BY OUR REPORTER
Nigeria’s political economy, monetary and fiscal policy environment in the post-Buhari administration is the subject of intense scrutiny and permutations by economic, investment and finance analysts who are anxiously looking to bid goodbye to the last eight years and welcome a new era.
And ahead of the May 29, 2023 inauguration of a new president for the country, analysts at investment banking house, Lead Capital, have made far reaching projections of the possible direction and influences that would shape the president’s actions and activities on the political economy, monetary and fiscal policies of his administration.
Although the presidential candidates of the People’s Democratic Party (PDP), Abubakar Atiku, and Labour Party, Peter Obi, have gone to the election petition tribunal at the Court of Appeal, the analysts say their expectations for the rest of the year are based on “now that we have a president-elect”.
According to the analysts, considering the present political economy conditions of the country, the incoming president’s broad policies may depend heavily on public-private-partnerships (PPP), noting that any growth objectives by the incoming president will have to be achieved through increased spending and borrowing.
They also project that in order to accommodate the expected high government spending and borrowing, monetary policy is likely to be directed to serve fiscal objectives.
The Lead Capital analysts see export promotion that could lead to import substitution to strengthen the naira and remove subsidy as likely to form a major plank of the broad policy direction.
More specifically, broad policy push by the incoming president, according to the analysts, given that a president-elect has emerged, could see the possible attainment of double digit economic growth in four years.
They project high inflation rate, which would be triggered by high government spending with a muted Central Bank of Nigeria (CBN) autonomy; and an acceleration of the current massive internal and external debt overhang.
Concerning monetary policy expectations for the rest of the year after the inauguration of a new president, Lead Capital analysts say these would be outside his control, presumably under an independent central bank.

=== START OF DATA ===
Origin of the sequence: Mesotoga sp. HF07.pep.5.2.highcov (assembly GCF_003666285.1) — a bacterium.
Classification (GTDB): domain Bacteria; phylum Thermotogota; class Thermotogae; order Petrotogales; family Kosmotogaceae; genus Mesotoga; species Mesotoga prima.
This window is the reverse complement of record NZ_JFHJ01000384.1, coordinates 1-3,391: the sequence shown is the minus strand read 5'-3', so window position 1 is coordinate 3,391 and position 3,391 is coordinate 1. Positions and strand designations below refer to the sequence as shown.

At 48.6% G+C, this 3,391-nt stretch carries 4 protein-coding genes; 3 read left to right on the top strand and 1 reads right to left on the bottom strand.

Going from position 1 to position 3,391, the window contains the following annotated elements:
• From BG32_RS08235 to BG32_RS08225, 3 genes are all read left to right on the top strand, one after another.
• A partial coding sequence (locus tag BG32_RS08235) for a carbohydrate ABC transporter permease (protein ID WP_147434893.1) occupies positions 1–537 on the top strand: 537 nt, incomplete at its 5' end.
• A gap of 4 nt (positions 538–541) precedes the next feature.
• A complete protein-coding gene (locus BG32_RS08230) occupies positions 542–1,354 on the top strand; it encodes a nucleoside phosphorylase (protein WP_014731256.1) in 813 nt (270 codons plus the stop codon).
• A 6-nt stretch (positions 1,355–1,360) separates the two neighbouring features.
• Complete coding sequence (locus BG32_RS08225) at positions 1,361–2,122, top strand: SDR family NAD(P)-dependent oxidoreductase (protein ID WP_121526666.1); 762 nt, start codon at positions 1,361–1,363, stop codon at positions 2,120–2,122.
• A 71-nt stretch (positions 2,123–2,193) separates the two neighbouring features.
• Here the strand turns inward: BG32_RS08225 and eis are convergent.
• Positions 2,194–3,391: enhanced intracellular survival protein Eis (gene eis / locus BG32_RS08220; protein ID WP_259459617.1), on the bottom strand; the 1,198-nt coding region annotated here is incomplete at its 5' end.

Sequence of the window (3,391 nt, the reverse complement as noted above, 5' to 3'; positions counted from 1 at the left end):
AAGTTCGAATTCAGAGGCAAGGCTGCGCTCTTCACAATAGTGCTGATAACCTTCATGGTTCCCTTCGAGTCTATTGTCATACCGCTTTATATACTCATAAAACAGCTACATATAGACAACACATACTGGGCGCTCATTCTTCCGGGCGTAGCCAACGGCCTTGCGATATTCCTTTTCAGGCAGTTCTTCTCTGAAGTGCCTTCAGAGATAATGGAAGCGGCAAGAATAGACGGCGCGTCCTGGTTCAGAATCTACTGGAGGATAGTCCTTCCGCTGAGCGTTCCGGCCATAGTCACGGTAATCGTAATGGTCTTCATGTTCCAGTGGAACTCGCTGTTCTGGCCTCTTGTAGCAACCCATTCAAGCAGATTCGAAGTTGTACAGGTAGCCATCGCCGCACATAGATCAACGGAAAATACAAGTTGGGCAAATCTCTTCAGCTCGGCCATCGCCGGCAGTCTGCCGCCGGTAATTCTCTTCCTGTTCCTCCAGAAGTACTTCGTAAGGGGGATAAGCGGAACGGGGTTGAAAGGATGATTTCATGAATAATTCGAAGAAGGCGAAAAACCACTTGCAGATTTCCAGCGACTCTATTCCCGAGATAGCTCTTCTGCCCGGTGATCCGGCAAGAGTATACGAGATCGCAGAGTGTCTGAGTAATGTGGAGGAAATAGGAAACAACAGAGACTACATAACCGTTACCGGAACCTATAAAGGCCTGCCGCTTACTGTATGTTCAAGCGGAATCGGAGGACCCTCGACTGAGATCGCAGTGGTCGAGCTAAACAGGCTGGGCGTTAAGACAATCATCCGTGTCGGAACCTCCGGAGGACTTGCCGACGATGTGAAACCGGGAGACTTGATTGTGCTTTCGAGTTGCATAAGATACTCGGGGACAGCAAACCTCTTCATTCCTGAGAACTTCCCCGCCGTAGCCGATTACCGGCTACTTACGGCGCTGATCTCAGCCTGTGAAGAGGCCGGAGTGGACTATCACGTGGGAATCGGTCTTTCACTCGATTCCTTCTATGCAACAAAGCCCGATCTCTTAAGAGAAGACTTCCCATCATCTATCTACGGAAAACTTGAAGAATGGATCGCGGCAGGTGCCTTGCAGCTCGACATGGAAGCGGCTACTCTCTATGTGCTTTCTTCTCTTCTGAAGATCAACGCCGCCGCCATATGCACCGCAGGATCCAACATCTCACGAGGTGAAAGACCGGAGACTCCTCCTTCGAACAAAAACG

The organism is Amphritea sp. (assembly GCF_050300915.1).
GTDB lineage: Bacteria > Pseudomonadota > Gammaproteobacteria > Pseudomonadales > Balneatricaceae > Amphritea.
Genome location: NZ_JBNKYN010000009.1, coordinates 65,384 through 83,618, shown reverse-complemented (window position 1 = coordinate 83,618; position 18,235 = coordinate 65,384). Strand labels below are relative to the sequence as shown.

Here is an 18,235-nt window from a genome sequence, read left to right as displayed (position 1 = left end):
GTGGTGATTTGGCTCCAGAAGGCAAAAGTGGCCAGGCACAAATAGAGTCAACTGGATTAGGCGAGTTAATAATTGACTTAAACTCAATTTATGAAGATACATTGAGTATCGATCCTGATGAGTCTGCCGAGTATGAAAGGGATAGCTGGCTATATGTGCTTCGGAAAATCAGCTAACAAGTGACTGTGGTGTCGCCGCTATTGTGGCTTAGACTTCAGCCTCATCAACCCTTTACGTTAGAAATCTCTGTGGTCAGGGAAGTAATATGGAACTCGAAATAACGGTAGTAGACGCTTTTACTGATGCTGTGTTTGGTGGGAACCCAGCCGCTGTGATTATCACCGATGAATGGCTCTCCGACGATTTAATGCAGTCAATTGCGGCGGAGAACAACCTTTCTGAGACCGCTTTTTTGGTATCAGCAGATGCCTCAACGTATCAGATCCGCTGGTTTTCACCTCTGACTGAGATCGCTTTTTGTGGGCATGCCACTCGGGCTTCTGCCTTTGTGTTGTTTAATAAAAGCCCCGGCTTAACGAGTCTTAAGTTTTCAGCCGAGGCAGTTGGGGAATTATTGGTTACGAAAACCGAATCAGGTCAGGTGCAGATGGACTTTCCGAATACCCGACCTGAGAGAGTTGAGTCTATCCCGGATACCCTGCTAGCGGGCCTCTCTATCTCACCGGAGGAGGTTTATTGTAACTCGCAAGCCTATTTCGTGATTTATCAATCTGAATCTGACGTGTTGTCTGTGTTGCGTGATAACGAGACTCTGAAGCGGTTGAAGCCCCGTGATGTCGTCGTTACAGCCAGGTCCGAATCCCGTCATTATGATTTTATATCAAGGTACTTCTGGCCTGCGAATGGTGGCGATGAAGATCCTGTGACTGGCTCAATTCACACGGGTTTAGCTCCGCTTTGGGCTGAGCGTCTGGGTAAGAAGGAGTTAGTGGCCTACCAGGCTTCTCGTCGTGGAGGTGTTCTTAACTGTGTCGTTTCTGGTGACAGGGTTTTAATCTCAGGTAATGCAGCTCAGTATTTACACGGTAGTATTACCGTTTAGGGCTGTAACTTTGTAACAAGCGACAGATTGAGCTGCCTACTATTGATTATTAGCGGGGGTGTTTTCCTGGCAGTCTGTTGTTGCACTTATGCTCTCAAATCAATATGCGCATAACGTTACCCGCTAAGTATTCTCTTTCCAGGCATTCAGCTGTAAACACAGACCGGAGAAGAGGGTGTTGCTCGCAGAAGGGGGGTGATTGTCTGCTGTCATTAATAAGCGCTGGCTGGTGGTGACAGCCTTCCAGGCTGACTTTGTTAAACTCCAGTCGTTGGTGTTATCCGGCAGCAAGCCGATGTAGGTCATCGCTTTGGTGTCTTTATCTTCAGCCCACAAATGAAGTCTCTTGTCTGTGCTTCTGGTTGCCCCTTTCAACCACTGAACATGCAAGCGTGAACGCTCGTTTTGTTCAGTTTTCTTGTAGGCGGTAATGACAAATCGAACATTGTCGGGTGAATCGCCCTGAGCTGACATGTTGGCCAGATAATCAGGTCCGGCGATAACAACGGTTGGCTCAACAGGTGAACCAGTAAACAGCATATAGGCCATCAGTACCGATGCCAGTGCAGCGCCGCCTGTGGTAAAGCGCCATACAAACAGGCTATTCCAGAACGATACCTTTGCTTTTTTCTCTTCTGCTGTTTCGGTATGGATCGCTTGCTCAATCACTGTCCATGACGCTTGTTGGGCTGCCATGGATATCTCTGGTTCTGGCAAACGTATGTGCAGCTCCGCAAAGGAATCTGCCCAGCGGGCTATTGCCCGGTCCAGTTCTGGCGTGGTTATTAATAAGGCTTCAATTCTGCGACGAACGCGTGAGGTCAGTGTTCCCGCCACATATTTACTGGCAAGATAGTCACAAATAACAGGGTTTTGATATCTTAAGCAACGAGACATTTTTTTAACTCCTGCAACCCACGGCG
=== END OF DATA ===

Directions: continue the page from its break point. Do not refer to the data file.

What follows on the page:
“Some measures would be outside the control of the president-elect,” they wrote.
Specifically, they see tightening of monetary policy persisting “for as long as inflationary pressures are not subsiding and central banks in advanced countries remain hawkish.”
They note that this will be on the back of the CBN continuing to base its monetary policy committee (MPC) decisions substantially on inflationary pressures.
They also point to the fact that rising interest rates will have implications for Nigeria’s fragile growth, noting that this will also limit the ability of the financial system to provide funds for businesses with the likelihood of lending rates rising in excess of 30 percent.
“Given the structural characteristics of Nigeria’s inflation, a holistic approach is required,” they advised.
According to the analysts, recent inflationary pressures in Nigeria are largely driven by structural constraints that inhibit the supply chain, such as infrastructure and logistic deficiency, insecurity, and regulatory bottleneck, adding that notwithstanding this, they “do not expect any downward movement in MPR in the short term.”
They put this position down to amplified inflationary pressure, despite the constraints brought about by the Naira scarcity, the government borrowing needs and trend of rates in the global market.
But projecting their expectations of fiscal policy under the incoming president, the Lead Capital analysts, say here the president-elect will have some measures within his control and as a result, they warned that fiscal sustainability should be a major source of concern.
They drew attention to the fact that in the 2023 budget, the projected fiscal deficit is 51.9 percent of total expenditure, exceeding the revenue projection, and also adding that based on 2022 (Jan – Nov) performance, over 40 percent of government spending went into debt service, compared with a projected 22.1.
Efforts to diversify the government’s finances appear truncated by the recent ratings downgrade to Caa1 with stable outlook from B3 by Moody’s, the analysts wrote.
“This is on the back of worsening government fiscal and debt position and institutional weakness,” the analysts said, while advising that indefinite expansion of the fiscal deficit needs to be checked.
According to Lead Capital, while the problem of revenue is well established, the unabated expansion of fiscal deficit, relying ultimately on borrowing, needs to be checked as it comes with new debt obligations.